“Work used to be tiring and my legs would ache and swell. Now I have more energy and no longer have pain and swelling in my legs after work.”
– T. A.
What are Venous Ulcers
Venous ulcers indicate the most severe forms of venous insufficiency. They typically involve both the deep (including perforators) and superficial vein systems. Extreme reflux and venous hypertension result in changes in the microcirculation of the skin, eventually leading to severe ulceration.
- Tiredness in the legs
- Skin rash
- Leg ulcer
Risk factors include gender, age, pregnancy, obesity, a family history of varicose veins, sedentary occupation, or history of blood clot.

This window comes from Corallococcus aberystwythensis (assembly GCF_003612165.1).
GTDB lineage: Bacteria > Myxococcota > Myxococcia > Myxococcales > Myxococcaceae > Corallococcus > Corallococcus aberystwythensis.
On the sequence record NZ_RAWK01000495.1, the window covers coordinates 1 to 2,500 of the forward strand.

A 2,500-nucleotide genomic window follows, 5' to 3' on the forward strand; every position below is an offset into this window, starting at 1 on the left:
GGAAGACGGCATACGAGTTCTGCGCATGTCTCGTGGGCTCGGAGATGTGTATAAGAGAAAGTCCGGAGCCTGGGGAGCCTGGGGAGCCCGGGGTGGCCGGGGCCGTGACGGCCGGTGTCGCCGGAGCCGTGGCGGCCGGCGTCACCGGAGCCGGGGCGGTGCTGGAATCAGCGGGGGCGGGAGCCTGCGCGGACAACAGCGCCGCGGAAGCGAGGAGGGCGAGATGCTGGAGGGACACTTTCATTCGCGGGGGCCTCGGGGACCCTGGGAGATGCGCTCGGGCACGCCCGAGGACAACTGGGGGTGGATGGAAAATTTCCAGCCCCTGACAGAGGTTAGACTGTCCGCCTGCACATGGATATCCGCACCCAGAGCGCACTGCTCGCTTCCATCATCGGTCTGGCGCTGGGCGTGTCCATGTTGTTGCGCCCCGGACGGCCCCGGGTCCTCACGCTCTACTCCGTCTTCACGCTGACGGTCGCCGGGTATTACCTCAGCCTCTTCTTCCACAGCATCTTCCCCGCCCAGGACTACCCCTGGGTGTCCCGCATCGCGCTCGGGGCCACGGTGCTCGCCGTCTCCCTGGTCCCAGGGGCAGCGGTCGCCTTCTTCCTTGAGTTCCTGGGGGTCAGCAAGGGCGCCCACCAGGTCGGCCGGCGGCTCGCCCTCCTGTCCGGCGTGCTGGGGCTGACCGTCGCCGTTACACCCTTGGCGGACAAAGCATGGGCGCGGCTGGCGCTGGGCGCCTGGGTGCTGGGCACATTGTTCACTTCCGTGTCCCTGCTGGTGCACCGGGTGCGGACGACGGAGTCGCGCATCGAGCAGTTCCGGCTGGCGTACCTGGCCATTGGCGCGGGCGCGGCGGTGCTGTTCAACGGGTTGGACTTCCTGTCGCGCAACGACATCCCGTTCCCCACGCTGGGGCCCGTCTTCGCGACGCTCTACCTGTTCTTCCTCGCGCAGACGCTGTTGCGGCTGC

DIAGNOSIS & TREATMENTS
Treatment options vary by patient and their ultrasound findings. Currently, long segment veins may be treated with endovenous radiofrequency ablation, endovenous laser ablation, or by the use of medical adhesives. Communicating vessels — called perforator veins — are treated by endovenous radiofrequency ablation or laser ablation. Medical adhesive is under investigation. Varicose veins are either removed through micro incisions or treated with ultrasound guided sclerotherapy. Associated tributary veins may be treated by ultrasound guided sclerotherapy. Non-procedural treatment consists of the use of none-elastic compression bandaging, compression stockings, leg elevation, and the use of NSAIDs for pain.